Mary Roach – Gulp: Adventures on the Alimentary Canal
46. Gulp: Adventures on the Alimentary Canal by Mary Roach (2013)
Read By: Emily Woo Zeller
Length: 8h 21m (336 pages)
Started: 22 July 2015
Finished: 25 July 2015
Where did it come from? Downloaded from Audible.
Why do I have it? I’ve loved Mary Roach’s previous books but didn’t get to this one when it came out.
How long has it been on my TBR pile? Since 22 July 2015.
(and poops); this book covers what
happens in between.
Summary: Mary Roach tackles another taboo topic, and she does so in her usual way – with gusto! Food is a necessary and frequently enjoyable part of life, but our willingness to talk about it ends at the same time as it enters the alimentary canal, or digestive tract. We’re all familiar with the disgust that comes along with the posterior end of the digestive tract (even though, as the children’s book says, Everybody Poops!), but even the first portions of the process are not something that we particularly relish (which is why we’re taught to chew with our mouths closed). Mary Roach looks at the whole process of digestion, starting with our perception of taste (which is actually primarily smell) and moving through to the other end. She looks not only at the scientific fact, but also the historical and cultural context, as well as telling the stories of the hardworking and unlikely scientists who study it. And along the way, she touches on such crucial topics as why you can’t light a cow’s burps on fire, how prisoners and drug runners smuggle items in their rectum, why dogs lick their wounds, why some farts smell worse than others, people who taste dog food for a living, the physics of crunchy food, and whether one could survive being swallowed by a whale (a la Jonah).
Review: I love Mary Roach’s books, absolutely love them, and Gulp was for me one of the best of the bunch, probably tied with Bonk for my favorite. That’s admittedly likely due to the fact that Gulp and Bonk are her two most directly biological books, and thus closest to my own field of interest. But also: eating (and pooping) is something that everyone does, so Gulp! is immediately relatable in ways that Packing for Mars, for example, is not. (Hopefully not totally relatable, as she talks about whether it’s possible to burst one’s stomach from overeating, among other things that I would rather not experience firsthand.) And knowing more about how your own body works is rarely a bad thing. And Roach gets her science right, at least insofar as I knew. (Which I think is fairly far; I certainly don’t study the digestive tract itself but am definitely interested in anatomy and physiology more generally.) One upshot of this is that I didn’t really learn a lot of (new) hard facts from this book… but hard facts are not why I read Roach’s books in the first place, and I absolutely did glean a whole lot of new, good trivia, and I actually do understand at least a little bit more about some of the digestive issues I’ve had.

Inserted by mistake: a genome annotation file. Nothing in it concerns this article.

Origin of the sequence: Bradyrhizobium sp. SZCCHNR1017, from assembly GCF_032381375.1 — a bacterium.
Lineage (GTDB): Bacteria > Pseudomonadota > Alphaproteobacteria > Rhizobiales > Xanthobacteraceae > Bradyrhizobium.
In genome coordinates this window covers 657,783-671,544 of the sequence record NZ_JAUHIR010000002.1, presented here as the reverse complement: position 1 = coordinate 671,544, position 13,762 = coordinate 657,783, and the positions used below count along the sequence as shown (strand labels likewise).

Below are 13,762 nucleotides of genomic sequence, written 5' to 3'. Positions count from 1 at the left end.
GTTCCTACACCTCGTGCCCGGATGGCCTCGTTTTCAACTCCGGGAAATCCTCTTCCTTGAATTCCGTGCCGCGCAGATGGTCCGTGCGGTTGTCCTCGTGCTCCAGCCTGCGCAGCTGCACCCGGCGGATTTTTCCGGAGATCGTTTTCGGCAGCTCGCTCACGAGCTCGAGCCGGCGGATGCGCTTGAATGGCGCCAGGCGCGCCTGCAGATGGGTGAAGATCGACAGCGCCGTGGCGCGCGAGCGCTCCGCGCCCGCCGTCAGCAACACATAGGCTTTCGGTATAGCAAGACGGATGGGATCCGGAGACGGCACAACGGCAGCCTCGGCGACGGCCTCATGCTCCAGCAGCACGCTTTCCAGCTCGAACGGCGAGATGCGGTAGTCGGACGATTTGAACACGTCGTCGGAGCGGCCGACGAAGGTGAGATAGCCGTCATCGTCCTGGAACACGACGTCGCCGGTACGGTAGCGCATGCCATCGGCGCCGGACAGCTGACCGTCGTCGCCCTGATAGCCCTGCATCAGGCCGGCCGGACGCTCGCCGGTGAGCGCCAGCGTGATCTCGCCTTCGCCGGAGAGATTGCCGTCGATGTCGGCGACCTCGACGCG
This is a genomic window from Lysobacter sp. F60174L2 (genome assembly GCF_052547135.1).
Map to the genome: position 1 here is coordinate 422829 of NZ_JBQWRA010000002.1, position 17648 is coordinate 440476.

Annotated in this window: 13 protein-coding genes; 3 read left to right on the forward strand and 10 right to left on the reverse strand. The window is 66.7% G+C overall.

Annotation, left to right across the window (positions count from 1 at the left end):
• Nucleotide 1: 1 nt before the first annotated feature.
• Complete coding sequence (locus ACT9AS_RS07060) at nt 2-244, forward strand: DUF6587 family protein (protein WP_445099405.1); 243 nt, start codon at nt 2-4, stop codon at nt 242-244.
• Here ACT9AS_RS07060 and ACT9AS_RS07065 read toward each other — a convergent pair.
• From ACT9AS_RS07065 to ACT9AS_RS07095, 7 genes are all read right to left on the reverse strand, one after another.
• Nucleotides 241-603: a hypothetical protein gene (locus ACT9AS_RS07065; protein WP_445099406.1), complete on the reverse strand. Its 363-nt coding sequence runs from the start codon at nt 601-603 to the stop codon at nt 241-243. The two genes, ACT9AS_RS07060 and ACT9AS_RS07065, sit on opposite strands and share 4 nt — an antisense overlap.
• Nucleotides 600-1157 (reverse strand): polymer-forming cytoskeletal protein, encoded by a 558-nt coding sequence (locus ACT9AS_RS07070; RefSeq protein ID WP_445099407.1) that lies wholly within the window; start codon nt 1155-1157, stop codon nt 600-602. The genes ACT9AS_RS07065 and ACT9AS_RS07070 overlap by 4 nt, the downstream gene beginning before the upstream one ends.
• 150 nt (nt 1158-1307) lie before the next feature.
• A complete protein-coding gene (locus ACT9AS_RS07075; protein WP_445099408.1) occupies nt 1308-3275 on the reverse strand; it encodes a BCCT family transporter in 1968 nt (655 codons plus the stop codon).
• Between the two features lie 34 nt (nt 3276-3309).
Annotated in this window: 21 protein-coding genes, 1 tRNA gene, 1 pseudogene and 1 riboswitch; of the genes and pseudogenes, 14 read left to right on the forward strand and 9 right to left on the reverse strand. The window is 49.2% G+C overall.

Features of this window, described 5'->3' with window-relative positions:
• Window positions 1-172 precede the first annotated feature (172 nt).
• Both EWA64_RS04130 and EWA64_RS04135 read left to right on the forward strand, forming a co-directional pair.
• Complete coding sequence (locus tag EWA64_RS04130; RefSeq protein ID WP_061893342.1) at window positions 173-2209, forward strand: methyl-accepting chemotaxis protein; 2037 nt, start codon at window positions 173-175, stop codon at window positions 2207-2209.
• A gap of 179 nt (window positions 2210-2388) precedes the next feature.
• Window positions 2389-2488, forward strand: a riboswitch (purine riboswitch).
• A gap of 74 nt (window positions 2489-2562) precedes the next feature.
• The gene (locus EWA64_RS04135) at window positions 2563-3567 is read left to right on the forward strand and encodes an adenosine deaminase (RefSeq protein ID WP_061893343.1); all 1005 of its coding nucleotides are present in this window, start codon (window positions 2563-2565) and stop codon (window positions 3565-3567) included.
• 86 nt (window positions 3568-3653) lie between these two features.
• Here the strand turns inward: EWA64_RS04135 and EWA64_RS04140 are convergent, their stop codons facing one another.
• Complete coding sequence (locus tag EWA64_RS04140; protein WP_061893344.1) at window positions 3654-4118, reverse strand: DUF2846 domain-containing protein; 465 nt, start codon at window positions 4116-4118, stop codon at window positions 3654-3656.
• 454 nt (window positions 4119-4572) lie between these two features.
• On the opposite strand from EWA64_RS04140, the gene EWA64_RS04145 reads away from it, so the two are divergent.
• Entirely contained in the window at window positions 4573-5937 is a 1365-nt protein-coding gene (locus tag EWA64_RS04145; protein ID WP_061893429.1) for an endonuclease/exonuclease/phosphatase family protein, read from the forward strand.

The organization is good, mostly (although strangely not entirely) going from anterior to posterior, although there were also a lot of things that she left out. She spends very little time talking about the small intestine (not taboo enough, maybe?), and there were lots of other things that should could have brought up (the gag reflex, the guy who drank a beaker full of bacteria to prove that ulcers weren’t directly caused by stomach acid – which seems like it’s right up her alley, more about role of gut microbiota in things like mental health and weight loss), but the stories she does include are fascinating and a little gross and very funny, as I’ve come to expect. (She does manage to mostly – although not entirely – refrain from making too many juvenile poop jokes, although there were a few in those chapters, along the lines of “Get a *load* of this!”)
This was also the first of Roach’s books that I’ve listened to instead of read, and it was a fun experience. Emily Woo Zeller does a nice job with the reading. She seemed to be on the verge of laughing occasionally, which seems like it might have been annoying, but to me it just came across as evidence that she was having as much fun as I was. She also did accents for the quotes from historical scientific reports – not that it really needed them, but it was a little bit of additional puncturing of some of the posturing of the historical scientists self-assuredly proposing things that seem ludicrous by today’s lights. She also got all of the scientific pronunciations correct, which was appreciated (this was originally “almost all of the pronunciations correct” – she prounounces coprophagy as cop-RAH-phagy not COP-ro-phagy – but then I looked it up and found out that I’ve been pronouncing it wrong my whole life… or at least the whole portion of my life that I’ve been talking about it, which is a substantially shorter but non-zero span of time. Whoops.) 4.5 out of 5 stars.
Recommendation: If you like Mary Roach, this book is as good as if not better than her others, and if you haven’t read Mary Roach’s books yet but like books that tackle offbeat subjects with gleeful curiosity, a penchant for the offbeat, the taboo, and the gross, and a solid sense of humor.
First Line: In 1968, on the Berkeley campus of the University of California, six young men undertook an irregular and unprecedented act.
© 2015 Fyrefly’s Book Blog. All Rights Reserved. If you’re reading this on a site other than Fyrefly’s Book Blog or its RSS feed, be aware that this post has been stolen and is being used without permission.